Beware of asking the public to vote for something online. It could go horribly wrong.
The National Environment Research Council, NERC, is learning that lesson as Boaty McBoatface tops its online poll to name a new £200m government-funded ship.
It's not the first time organisers of online competitions have been left red-faced thanks to the pesky public.
When Justin Bieber nearly went to North Korea
In 2010 a poll to decide a new tour destination for the singer resulted in North Korea taking the top spot - moving from 24th place to first in the voting in only two days.
Fans of the idol couldn't "belieb" it given that nearly all citizens of North Korea are faced with severe internet restrictions and Western music is mostly off-limits.
Almost half a million votes were cast, many thought to have originated from users of image-based bulletin board 4chan.
However, since the voting site was not endorsed by Justin Bieber's record label, he did not travel there despite the result.
Dub the Dew
Dub the Dew in 2012 must have seemed like a good idea at the time. An Italian restaurant launched a promotional campaign to ask its internet followers to choose a name for the apple-green soft drink.
But the PR stunt quickly backfired when the suggestions being offered proved to be rather offensive.
Users of the 4chan bulletin board offered names such as "Hitler did nothing wrong" and "Diabeetus".
The site was swiftly pulled, accompanied by an apology. The company conceded that the contest had lost to the internet.
Mr Splashy Pants the whale
In 2007 when Greenpeace wanted to track a group of whales in the South Pacific in an attempt to stop them from being hunted, they decided to hold an online poll to name the animals.
One of the most popular suggestions was Mr Splashy Pants. Support on social media sites Reddit and Boing Boing led to it gaining even more momentum, with 78% of the votes.
Humphrey came in second with less than 3% of the vote.
Mr Splashy Pants caused such a splash online it was even turned into a meme and a Facebook page.
Following the result, Greenpeace stated: "He might have a great name but he and his friends are still in danger."
Pitbull's Walmart gig
When Walmart held a Facebook contest in 2012 to stage a concert by rapper Pitbull in any city where there is a Walmart store, comedy website Something Awful hijacked the poll and launched a campaign encouraging people to vote for rural Alaska.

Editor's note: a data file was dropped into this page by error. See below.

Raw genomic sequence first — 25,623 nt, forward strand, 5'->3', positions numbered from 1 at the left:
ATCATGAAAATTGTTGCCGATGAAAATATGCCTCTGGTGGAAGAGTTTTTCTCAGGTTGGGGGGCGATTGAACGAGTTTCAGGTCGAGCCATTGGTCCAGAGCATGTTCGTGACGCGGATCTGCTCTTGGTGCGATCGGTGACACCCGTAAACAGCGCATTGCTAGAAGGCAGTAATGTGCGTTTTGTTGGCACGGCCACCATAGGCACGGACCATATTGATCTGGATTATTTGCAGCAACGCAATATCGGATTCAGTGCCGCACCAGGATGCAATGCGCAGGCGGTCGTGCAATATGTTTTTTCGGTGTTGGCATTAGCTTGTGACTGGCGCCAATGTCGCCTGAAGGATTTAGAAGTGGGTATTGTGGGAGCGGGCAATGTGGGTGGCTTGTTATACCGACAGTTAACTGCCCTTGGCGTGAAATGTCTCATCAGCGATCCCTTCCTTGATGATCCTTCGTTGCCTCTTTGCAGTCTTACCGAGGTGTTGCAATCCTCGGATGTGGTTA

David Thorpe and Jon Hendren were the two pranksters persuading social media users to get on board with their plan. They even used the hashtag #ExilePitbull.
Sure enough the city of Kodiak in Alaska won.
Pitbull released a video acknowledging that the result was because of a joke, but added: "I will travel anywhere in the world for my fans."
He honoured the result and flew out to chilly Kodiak, with Thorpe accepting an invitation to accompany him.
Online polls - what the experts say
Rory McClenaghan, senior editor at social media marketing agency We Are Social, says: "Crowdsourcing has proven to be effective. People can be more invested in a product, service or campaign if they feel involved in its creative process.
"But it can be risky, so ideally you want to make sure you allow for some level of moderation. For example, in crowdsourcing campaigns in the past, we've used a judging panel of experts to select a shortlist for the public to choose from.
"If you know you don't have to stand by the eventual result - where the poll is just a suggestion - then the publicity generated can be a good thing.
"As long as you make sure you have enough moderation in place to make sure you'll be happy with the eventual outcome, there shouldn't be an issue. If you don't, it's all about how you handle your reaction.
"For example, the Natural Environment Research Council should name one of the lifeboats Boaty McBoatface to show they're playing along with the joke. No-one likes a party pooper.
"The best tactic in this particular kind of situation is to embrace the additional PR with a smile on your face and join in, as the NERC has, then slowly and tactfully wind down your activity, rather than panicking and pulling the campaign instantly."
Compiled by Rozina Sini